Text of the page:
UTSW offering students, residents tools to tackle burnout
By Patrick Wascovich
Stress is part of both medical and graduate education, but leading academic medical centers across the country have recognized its accumulative downside and are working to address some of the factors that can sidetrack students’ and trainees’ paths to success.
“Medical school should be hard, residencies should be hard, because being a practicing clinician is hard. But we want to head off burnout,” said Dr. Blake Barker, Associate Dean for Student Affairs, during his “Grit and Resilience in Learners” presentation at June’s Internal Medicine Grand Rounds.
Centuries ago, metallurgists in Asia – embracing the philosophy that the finest steel had to go through the hottest fire – made weapons unsurpassed in holding their razor-sharp edges. The heat, along with quick quenching in a liquid bath of water or oil, produced the hardest metal. But it also was brittle, they found. The solution was tempering, the process of reheating the hardened steel to a temperature below the critical point and then allowing it to slowly cool in still air before fashioning it.
Today’s education and training are introducing tempering to their processes as well. Stress should never hit the critical point, Dr. Barker said, and there must be programs and resources available to cool down. Every student and resident will inevitably go through stress, but institutions have to develop and provide tools and training to identify and effectively thwart potential burnout. Among medical students, demonstrated contributors to stress include testing (specifically, percent of time taking tests) and the grading scale.
“Times of stress often come down to a negative situation or outcome and an internal message of ‘What are you going to do next?’ ” said Dr. Barker, also Assistant Professor of Internal Medicine. “For that, you have to go back and use the personal and environmental factors that helped you get through before.”
Beginning this fall at UT Southwestern Medical School, first- and second-year students will have a new required course, “Strive: Personal and Professional Development for Careers in Training.” Instruction will include some of the universal factors that lead to stress and various strategies to deal with them.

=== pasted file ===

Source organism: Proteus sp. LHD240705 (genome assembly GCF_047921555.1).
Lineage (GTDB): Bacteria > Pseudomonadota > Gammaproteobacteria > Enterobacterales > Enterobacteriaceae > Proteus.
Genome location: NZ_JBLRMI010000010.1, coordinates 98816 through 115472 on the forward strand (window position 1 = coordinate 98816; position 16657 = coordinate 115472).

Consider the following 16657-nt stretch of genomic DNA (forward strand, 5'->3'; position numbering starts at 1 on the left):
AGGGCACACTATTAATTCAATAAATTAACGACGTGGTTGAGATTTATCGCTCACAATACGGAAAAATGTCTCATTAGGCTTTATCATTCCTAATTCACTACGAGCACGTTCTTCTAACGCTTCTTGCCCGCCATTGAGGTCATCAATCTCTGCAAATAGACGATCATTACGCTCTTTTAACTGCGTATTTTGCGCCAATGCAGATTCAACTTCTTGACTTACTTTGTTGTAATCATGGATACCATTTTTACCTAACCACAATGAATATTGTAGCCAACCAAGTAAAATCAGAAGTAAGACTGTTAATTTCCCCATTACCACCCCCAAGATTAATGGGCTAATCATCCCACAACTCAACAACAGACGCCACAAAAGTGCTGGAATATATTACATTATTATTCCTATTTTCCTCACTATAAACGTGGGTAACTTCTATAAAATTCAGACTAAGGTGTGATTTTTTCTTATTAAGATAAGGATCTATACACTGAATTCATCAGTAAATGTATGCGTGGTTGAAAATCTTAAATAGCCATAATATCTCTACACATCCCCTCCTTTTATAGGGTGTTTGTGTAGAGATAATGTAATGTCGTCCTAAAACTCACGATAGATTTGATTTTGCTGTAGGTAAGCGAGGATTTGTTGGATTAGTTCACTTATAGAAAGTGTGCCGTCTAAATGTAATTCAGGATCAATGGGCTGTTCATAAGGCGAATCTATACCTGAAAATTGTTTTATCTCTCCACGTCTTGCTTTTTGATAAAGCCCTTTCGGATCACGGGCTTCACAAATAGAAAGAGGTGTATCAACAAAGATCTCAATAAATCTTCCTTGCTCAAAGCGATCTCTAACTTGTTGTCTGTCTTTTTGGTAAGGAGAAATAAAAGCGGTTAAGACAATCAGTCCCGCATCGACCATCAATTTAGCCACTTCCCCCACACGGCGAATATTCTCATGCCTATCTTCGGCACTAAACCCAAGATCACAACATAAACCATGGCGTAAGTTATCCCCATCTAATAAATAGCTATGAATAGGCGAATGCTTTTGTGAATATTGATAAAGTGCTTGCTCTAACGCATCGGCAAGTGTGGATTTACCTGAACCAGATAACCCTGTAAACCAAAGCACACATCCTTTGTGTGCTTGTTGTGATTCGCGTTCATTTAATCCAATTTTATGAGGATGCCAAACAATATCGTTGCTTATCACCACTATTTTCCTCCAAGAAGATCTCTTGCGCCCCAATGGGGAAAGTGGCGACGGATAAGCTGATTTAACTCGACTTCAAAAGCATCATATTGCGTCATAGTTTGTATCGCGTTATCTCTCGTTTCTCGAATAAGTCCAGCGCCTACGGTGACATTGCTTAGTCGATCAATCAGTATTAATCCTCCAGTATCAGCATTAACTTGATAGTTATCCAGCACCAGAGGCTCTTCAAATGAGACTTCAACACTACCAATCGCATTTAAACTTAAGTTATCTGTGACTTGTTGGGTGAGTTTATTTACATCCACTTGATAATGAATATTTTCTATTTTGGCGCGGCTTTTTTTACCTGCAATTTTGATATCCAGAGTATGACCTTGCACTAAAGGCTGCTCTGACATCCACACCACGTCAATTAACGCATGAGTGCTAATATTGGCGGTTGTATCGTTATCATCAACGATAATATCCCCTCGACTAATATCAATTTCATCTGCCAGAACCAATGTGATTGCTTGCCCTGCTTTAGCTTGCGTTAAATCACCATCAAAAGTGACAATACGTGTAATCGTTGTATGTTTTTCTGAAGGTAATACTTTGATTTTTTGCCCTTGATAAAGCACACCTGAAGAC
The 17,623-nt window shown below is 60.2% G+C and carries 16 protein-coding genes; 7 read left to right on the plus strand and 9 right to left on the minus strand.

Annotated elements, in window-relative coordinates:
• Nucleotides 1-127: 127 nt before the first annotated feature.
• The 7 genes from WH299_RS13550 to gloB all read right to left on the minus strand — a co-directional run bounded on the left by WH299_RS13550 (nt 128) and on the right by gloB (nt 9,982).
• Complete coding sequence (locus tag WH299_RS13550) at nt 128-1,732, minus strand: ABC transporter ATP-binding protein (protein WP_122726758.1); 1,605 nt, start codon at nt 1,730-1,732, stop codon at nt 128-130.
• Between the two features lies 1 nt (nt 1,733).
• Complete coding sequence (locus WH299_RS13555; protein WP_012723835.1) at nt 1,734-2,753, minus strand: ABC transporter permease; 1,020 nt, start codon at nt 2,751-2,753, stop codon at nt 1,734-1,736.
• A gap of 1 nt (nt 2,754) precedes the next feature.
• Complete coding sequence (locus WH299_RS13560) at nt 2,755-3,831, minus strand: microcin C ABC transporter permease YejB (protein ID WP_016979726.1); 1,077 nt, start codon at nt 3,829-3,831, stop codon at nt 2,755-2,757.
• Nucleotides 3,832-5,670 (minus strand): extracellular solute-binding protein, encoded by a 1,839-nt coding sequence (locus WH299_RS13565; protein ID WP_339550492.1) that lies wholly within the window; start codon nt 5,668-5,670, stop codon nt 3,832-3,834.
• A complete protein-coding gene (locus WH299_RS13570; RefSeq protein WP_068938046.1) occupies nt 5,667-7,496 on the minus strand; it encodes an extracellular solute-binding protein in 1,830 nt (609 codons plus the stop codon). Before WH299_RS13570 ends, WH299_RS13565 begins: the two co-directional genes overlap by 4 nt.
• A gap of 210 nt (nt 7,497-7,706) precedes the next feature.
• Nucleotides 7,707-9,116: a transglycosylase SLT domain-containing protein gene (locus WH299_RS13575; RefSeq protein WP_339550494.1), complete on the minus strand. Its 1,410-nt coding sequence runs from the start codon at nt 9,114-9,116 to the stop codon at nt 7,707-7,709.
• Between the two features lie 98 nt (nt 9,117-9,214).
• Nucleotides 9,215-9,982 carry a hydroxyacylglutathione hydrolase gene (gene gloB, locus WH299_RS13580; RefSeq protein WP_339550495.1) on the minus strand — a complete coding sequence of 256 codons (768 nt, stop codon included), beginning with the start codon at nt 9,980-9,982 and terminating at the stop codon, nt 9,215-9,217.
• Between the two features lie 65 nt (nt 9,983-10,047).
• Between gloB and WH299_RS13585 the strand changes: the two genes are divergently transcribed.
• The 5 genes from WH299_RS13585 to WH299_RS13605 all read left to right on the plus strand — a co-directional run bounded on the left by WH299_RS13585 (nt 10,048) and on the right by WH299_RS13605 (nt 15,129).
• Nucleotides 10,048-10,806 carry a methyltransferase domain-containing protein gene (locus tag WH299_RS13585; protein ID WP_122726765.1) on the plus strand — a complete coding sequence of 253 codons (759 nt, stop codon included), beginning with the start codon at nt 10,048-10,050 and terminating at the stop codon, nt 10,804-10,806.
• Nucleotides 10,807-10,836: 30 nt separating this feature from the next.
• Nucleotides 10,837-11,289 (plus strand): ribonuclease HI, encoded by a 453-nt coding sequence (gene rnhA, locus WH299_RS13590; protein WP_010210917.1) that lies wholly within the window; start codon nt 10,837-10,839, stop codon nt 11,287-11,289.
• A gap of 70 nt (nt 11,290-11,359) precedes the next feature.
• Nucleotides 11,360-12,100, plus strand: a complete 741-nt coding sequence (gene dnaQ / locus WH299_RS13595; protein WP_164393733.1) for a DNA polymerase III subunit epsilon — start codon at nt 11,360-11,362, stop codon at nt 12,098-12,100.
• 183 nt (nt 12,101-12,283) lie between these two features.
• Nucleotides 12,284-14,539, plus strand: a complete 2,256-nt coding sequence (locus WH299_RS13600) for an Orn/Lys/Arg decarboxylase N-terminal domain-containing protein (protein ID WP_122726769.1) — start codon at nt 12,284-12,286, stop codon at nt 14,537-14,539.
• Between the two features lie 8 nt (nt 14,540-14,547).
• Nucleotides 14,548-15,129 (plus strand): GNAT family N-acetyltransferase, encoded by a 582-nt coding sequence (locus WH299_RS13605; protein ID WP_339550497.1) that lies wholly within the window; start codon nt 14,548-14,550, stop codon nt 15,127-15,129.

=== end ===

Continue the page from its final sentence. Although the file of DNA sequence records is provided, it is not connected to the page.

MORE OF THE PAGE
“The Strive course will include curriculum on wellness, leadership, cultural competency, financial management, time management, conflict resolution, and career exploration,” said Dr. Angela Mihalic, Associate Dean for Student Affairs and Professor of Pediatrics.
UT Southwestern’s three-level medical curriculum – specifically its opening pre-clerkship phase – has alleviated the stressful grade-point average chase since the Class of 2019 arrived on campus two years ago.
“We are now pass/fail in the pre-clerkship phase,” Dr. Mihalic said. “This was implemented to address issues of stress in medical school and to foster teamwork and collaboration.”
The new curriculum also teaches pre-clerkship blocks of instruction and now switches educational gears quicker by introducing clinical clerkships to second-year students six months earlier than previous classes.
“That makes sense,” Dr. Barker said. “Students benefit from being able to directly participate in the practice of medicine at an earlier stage. We all want to pick a ‘tribe’ and begin the process of identifying a specialty to practice.”
Institutionally, UT Southwestern also will official launch a new Resident Wellness Center in the coming months. Dr. Preston Wiles, Professor of Psychiatry, and Dr. Alyson Nakamura, Associate Professor of Psychiatry – who were involved in the Center’s planning – said the facility will provide needed mental health resources for residents, such as counseling, mindfulness classes, and support groups.
The initial focus of the Resident Wellness Center is to address acute mental health and crisis management issues, Dr. Wiles said, but the scope of service can expand as the Center becomes more established. As planned, two psychiatrists will initially offer services, with a psychologist and a social worker onboarding soon afterward.
The Resident Center’s staff already is working with the chief residents in Pediatrics and in Internal Medicine, Dr. Wiles said. “Residencies can be a tough environment where the perception is you can never take a day off, you can never get sick. Medical professionals often are bad at recognizing their own problems and issues,” he said.
Dr. Barker said today’s educational and training processes need to include assessments, observations by invested faculty members, and self-reporting. Internal medicine residents at UT Southwestern, for instance, now use a new screening tool developed by Dr. Salahuddin “Dino” Kazi, Professor of Internal Medicine and the Department’s Vice Chair of Education, and Dr. Shannon Scielzo, Assistant Professor of Internal Medicine, which works to identify residents in potential distress. This well-being assessment “Fuel Gauge” breaks down identifiable areas of need or concern before they can fester.
Dr. Wiles holds the Drs. Anne and George Race Professorship of Student Psychiatry.